An extract on #marijuanamodels
The proportion of GNP spent on the NHS rose from 4.2% in 1964 to about 5% in 1969. This additional expenditure provided for an energetic revival of a policy of building health centres for GPs, extra pay for doctors who served in areas particularly short of them, a significant growth in hospital staffing, and a significant increase in a hospital building programme. Far more money was spent each year on the NHS than under the 195164 Conservative governments, while much more effort was put into modernising and reorganising the health service. Stronger central and regional organisations were established for bulk purchase of hospital supplies, while some efforts were made to reduce inequalities in standards of care. In addition, the government increased the intake to medical schools.
The 1966 Doctor's Charter introduced allowances for rent and ancillary staff, significantly increased the pay scales, and changed the structure of payments to reflect "both qualifications of doctors and the form of their practices, i.e. group practice." These changes not only led to higher morale, but also resulted in the increased use of ancillary staff and nursing attachments, a growth in the number of health centres and group practices, and a boost in the modernisation of practices in terms of equipment, appointment systems, and buildings. The charter introduced a new system of payment for GPs, with refunds for surgery, rents, and rates, to ensure that the costs of improving his surgery did not diminish the doctor's income, together with allowances for the greater part of ancillary staff costs. In addition, a Royal Commission on medical education was set up, partly to draw up ideas for training GPS (since these doctors, the largest group of all doctors in the country, had previously not received any special training, "merely being those who, at the end of their pre-doctoral courses, did not go on for further training in any speciality).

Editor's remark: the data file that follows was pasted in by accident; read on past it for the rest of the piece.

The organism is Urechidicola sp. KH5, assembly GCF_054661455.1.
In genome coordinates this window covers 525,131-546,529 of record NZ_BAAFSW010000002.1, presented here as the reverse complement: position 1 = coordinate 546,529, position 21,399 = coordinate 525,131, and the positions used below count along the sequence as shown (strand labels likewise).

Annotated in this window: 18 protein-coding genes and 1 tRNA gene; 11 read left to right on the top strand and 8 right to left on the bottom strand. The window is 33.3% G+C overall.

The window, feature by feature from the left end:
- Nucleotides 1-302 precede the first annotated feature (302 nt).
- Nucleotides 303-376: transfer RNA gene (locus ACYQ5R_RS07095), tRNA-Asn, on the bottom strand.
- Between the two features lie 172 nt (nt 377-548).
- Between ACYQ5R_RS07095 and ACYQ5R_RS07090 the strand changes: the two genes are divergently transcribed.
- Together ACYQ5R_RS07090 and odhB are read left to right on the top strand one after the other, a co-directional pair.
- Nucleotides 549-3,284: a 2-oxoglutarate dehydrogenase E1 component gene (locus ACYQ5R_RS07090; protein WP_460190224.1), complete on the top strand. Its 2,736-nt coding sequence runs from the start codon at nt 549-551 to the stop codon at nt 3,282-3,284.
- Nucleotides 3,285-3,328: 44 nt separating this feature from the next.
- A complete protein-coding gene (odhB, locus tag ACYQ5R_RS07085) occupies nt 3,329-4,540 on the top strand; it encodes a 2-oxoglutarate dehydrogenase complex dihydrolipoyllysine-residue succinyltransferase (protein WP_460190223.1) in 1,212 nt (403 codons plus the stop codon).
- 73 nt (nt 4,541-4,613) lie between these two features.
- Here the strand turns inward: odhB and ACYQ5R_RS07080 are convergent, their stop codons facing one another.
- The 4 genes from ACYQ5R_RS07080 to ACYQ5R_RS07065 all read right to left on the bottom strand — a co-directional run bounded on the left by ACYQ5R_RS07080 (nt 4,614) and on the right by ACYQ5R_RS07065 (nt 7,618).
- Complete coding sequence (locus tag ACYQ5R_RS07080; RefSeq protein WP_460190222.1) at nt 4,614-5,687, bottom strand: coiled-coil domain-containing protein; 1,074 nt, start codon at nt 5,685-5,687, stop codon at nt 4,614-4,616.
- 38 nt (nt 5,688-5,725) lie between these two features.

In 1967, local authorities were empowered to provide family planning advice to any who requested it and to provide supplies free of charge. In addition, medical training was expanded following the Todd Report on medical education in 1968. In addition, National Health expenditure rose from 4.2% of GNP in 1964 to 5% in 1969 and spending on hospital construction doubled. The Health Services and Public Health Act 1968 empowered local authorities to maintain workshops for the elderly either directly or via the agency of a voluntary body. A Health Advisory Service was later established to investigate and confront the problems of long-term psychiatric and mentally subnormal hospitals in the wave of numerous scandals. The Family Planning Act 1967 empowered local authorities to set up a family planning service with free advice and means-tested provision of contraceptive devices while the Clean Air Act 1968 extended powers to combat air pollution. More money was also allocated to hospitals treating the mentally ill. In addition, a Sports Council was set up to improve facilities. Direct government expenditure on sports more than doubled from 0.9 million in 1964/65 to 2 million in 1967/68, while 11 regional Sports Councils had been set up by 1968. In Wales, five new health centres had been opened by 1968, whereas none had been opened from 1951 to 1964, while spending on health and welfare services in the region went up from 55.8 million in 1963/64 to 83.9 million in 1967/68.